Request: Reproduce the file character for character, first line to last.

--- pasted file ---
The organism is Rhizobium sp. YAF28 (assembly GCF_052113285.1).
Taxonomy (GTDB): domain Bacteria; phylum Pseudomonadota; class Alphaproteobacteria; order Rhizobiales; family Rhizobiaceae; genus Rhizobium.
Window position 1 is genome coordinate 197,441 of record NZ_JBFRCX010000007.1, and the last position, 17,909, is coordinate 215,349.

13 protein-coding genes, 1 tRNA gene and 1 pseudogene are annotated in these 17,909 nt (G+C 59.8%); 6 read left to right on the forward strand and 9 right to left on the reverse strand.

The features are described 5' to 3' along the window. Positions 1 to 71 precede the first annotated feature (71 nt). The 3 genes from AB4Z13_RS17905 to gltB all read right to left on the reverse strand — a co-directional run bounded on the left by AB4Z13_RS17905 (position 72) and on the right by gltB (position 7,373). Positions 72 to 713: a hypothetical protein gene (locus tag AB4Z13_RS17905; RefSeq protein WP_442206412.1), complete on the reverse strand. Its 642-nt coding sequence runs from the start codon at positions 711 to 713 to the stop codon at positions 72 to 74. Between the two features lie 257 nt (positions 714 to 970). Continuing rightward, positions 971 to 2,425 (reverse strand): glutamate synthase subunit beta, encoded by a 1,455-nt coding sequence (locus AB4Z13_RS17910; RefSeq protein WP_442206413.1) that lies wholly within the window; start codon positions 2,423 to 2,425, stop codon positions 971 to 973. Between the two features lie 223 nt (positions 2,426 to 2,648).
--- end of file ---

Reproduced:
The organism is Rhizobium sp. YAF28 (assembly GCF_052113285.1).
Taxonomy (GTDB): domain Bacteria; phylum Pseudomonadota; class Alphaproteobacteria; order Rhizobiales; family Rhizobiaceae; genus Rhizobium.
Window position 1 is genome coordinate 197,441 of record NZ_JBFRCX010000007.1, and the last position, 17,909, is coordinate 215,349.

13 protein-coding genes, 1 tRNA gene and 1 pseudogene are annotated in these 17,909 nt (G+C 59.8%); 6 read left to right on the forward strand and 9 right to left on the reverse strand.

The features are described 5' to 3' along the window. Positions 1 to 71 precede the first annotated feature (71 nt). The 3 genes from AB4Z13_RS17905 to gltB all read right to left on the reverse strand — a co-directional run bounded on the left by AB4Z13_RS17905 (position 72) and on the right by gltB (position 7,373). Positions 72 to 713: a hypothetical protein gene (locus tag AB4Z13_RS17905; RefSeq protein WP_442206412.1), complete on the reverse strand. Its 642-nt coding sequence runs from the start codon at positions 711 to 713 to the stop codon at positions 72 to 74. Between the two features lie 257 nt (positions 714 to 970). Continuing rightward, positions 971 to 2,425 (reverse strand): glutamate synthase subunit beta, encoded by a 1,455-nt coding sequence (locus AB4Z13_RS17910; RefSeq protein WP_442206413.1) that lies wholly within the window; start codon positions 2,423 to 2,425, stop codon positions 971 to 973. Between the two features lie 223 nt (positions 2,426 to 2,648).